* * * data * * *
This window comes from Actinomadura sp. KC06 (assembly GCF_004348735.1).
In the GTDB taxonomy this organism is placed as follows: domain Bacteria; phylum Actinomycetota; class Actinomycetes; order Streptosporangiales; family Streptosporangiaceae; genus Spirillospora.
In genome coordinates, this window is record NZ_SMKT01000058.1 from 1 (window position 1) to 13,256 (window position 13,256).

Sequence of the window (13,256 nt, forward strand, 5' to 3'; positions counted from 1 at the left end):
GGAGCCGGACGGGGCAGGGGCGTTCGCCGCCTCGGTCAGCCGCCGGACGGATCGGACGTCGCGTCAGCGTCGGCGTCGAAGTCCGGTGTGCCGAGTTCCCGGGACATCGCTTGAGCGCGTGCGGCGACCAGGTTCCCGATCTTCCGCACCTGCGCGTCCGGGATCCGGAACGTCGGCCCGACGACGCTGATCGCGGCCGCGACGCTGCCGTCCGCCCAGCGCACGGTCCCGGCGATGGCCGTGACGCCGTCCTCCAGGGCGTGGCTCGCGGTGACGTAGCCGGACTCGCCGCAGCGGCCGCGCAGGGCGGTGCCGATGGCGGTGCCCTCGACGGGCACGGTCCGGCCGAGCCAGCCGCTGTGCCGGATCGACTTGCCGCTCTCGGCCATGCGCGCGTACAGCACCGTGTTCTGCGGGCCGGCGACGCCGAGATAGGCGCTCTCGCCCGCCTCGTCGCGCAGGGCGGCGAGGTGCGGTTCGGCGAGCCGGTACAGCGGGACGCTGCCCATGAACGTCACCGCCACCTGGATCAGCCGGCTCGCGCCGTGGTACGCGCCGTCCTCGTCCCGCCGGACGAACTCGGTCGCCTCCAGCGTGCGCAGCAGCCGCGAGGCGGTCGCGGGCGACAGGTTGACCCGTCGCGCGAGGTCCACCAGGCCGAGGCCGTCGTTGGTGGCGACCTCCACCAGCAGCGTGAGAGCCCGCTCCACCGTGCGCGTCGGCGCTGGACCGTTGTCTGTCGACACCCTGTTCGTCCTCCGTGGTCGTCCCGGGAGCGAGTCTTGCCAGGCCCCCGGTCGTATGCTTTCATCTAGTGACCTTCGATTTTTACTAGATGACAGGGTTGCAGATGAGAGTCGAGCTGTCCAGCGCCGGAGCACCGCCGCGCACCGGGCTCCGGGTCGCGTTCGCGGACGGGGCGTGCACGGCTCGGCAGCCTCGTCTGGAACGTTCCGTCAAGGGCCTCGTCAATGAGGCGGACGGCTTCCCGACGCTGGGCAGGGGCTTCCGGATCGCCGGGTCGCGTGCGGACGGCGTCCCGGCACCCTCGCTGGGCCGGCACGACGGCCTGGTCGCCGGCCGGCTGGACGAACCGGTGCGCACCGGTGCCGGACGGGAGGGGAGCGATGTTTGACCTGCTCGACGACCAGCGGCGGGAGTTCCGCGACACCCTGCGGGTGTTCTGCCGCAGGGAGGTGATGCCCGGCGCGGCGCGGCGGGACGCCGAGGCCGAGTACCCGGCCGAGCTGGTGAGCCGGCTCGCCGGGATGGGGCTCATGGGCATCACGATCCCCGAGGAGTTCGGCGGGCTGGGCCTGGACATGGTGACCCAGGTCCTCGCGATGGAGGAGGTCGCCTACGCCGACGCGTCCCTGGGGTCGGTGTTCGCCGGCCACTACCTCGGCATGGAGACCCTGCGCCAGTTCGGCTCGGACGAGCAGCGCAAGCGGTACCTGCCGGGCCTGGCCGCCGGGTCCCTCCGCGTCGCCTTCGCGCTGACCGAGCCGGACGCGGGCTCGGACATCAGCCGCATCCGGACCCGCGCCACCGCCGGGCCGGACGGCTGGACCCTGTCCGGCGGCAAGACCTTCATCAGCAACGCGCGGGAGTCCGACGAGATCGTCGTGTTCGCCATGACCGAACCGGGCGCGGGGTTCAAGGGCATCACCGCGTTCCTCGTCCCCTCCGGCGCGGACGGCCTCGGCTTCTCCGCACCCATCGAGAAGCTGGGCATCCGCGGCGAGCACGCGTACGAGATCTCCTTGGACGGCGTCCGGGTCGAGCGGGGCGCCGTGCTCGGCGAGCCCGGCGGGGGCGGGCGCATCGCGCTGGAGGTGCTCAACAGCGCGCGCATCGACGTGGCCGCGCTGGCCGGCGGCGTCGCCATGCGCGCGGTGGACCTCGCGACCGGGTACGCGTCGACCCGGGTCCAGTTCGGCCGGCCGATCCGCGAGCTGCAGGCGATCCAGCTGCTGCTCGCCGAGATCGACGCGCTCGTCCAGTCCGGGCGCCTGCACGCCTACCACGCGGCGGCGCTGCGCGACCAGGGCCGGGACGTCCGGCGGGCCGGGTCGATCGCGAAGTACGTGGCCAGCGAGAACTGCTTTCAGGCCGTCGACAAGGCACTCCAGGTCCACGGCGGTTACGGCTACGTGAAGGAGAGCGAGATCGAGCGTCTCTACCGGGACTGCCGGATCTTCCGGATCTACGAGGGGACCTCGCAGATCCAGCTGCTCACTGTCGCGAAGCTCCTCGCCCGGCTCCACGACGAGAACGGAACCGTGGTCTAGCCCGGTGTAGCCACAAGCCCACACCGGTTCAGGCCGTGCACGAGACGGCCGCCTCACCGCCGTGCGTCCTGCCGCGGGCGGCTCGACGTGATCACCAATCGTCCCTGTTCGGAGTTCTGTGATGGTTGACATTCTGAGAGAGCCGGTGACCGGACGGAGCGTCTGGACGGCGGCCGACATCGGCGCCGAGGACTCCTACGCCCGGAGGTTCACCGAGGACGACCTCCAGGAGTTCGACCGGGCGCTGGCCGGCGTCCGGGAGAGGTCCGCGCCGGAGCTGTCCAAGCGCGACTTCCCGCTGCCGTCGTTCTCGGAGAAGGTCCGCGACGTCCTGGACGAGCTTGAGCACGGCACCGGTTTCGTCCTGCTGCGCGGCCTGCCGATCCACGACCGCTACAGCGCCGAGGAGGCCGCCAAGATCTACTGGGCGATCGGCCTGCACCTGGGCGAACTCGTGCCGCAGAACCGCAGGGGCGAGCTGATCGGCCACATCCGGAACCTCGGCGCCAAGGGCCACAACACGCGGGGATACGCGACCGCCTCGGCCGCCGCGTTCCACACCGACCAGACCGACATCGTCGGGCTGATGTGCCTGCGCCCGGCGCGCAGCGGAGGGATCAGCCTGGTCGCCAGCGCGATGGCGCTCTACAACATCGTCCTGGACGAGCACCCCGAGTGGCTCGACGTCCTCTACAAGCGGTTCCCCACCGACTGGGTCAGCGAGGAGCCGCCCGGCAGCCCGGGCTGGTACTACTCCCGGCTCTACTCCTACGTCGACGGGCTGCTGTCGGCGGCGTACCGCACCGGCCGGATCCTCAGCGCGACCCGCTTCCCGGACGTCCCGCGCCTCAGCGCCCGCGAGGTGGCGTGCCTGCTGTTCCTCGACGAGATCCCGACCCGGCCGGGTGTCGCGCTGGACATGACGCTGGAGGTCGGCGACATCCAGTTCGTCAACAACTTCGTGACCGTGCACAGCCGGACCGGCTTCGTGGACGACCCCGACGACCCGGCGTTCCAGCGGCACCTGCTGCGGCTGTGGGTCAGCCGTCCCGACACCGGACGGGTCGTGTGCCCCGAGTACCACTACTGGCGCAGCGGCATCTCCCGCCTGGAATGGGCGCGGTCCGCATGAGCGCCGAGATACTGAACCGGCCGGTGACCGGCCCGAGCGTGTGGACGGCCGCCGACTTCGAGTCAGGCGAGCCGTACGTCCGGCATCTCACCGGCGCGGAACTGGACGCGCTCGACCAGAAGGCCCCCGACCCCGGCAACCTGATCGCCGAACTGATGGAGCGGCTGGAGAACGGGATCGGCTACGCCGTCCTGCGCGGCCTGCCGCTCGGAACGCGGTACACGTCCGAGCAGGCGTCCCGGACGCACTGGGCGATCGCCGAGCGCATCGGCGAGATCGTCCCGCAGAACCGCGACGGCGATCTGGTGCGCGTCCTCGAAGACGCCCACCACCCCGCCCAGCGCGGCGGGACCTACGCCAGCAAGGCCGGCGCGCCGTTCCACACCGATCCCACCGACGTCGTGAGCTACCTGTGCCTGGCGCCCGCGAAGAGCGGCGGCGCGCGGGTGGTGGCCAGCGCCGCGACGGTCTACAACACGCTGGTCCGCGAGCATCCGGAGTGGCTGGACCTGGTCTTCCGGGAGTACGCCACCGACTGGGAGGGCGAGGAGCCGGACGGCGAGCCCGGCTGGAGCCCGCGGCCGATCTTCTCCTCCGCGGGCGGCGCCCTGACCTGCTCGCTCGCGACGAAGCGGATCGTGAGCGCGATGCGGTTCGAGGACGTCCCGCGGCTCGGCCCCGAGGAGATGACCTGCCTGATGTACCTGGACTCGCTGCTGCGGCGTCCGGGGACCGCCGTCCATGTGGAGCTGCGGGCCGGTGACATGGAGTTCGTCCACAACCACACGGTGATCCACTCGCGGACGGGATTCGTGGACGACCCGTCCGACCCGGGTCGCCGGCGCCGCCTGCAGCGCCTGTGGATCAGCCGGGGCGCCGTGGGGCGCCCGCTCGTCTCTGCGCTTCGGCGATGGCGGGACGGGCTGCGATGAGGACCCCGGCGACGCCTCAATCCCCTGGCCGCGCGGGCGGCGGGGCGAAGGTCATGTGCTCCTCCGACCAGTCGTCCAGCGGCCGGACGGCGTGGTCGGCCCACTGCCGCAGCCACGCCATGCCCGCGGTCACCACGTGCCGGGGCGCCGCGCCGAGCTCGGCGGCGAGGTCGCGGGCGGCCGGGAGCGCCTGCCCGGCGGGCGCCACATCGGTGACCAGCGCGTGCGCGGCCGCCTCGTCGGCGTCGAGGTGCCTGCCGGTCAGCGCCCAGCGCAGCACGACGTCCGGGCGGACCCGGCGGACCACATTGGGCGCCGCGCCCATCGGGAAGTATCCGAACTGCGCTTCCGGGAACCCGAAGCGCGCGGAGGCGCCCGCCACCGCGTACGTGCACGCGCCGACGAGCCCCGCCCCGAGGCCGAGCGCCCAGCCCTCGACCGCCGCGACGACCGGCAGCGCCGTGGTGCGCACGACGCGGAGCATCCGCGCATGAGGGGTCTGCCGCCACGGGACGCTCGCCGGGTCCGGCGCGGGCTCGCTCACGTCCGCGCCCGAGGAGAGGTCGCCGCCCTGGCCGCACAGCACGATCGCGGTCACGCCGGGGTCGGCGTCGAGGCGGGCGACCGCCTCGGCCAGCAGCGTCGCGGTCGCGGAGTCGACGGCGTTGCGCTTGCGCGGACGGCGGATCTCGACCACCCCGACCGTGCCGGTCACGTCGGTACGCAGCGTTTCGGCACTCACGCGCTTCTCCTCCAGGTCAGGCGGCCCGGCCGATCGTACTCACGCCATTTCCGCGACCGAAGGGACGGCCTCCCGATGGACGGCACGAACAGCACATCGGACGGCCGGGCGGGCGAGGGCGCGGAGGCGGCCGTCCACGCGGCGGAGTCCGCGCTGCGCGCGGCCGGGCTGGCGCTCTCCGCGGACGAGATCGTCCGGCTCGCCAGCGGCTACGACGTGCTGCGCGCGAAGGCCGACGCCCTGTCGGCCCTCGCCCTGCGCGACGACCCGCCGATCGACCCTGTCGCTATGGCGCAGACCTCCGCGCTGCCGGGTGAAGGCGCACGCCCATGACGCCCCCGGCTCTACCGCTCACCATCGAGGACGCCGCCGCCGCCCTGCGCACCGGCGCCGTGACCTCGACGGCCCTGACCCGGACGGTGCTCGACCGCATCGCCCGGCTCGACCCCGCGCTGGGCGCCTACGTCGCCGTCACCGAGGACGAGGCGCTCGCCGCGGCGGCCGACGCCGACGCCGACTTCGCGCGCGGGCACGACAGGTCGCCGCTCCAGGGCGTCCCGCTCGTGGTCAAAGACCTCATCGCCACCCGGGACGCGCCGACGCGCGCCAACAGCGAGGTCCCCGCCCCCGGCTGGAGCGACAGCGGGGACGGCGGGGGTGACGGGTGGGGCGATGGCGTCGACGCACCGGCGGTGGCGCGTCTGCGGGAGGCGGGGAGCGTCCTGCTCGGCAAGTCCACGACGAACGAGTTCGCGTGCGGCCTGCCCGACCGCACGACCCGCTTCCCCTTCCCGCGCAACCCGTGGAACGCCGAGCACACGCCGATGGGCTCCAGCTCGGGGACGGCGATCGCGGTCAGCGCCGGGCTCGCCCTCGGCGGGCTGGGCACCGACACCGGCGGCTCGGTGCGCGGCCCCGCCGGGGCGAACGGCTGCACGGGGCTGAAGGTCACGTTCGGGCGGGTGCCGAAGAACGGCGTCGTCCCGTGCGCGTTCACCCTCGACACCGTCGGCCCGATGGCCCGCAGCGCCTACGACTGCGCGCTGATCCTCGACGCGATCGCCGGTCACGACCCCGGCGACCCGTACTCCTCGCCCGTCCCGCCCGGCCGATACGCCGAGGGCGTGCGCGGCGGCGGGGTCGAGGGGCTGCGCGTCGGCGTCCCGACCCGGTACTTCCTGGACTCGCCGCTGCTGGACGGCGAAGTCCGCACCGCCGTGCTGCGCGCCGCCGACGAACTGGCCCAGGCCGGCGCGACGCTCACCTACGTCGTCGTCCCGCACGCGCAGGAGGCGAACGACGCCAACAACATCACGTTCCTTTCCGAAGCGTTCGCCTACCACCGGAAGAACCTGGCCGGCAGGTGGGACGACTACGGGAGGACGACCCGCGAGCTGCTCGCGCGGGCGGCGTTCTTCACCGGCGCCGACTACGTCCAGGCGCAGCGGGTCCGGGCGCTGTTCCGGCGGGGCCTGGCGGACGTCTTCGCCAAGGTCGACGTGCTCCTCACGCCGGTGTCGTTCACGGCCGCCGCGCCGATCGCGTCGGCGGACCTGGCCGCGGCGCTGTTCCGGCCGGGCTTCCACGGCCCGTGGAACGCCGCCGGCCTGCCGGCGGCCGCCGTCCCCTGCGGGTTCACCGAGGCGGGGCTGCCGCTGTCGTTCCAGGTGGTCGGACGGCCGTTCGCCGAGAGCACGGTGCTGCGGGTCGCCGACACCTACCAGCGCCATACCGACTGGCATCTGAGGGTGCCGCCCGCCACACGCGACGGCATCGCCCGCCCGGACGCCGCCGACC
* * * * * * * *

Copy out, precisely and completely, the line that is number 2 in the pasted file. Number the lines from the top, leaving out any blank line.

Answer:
In the GTDB taxonomy this organism is placed as follows: domain Bacteria; phylum Actinomycetota; class Actinomycetes; order Streptosporangiales; family Streptosporangiaceae; genus Spirillospora.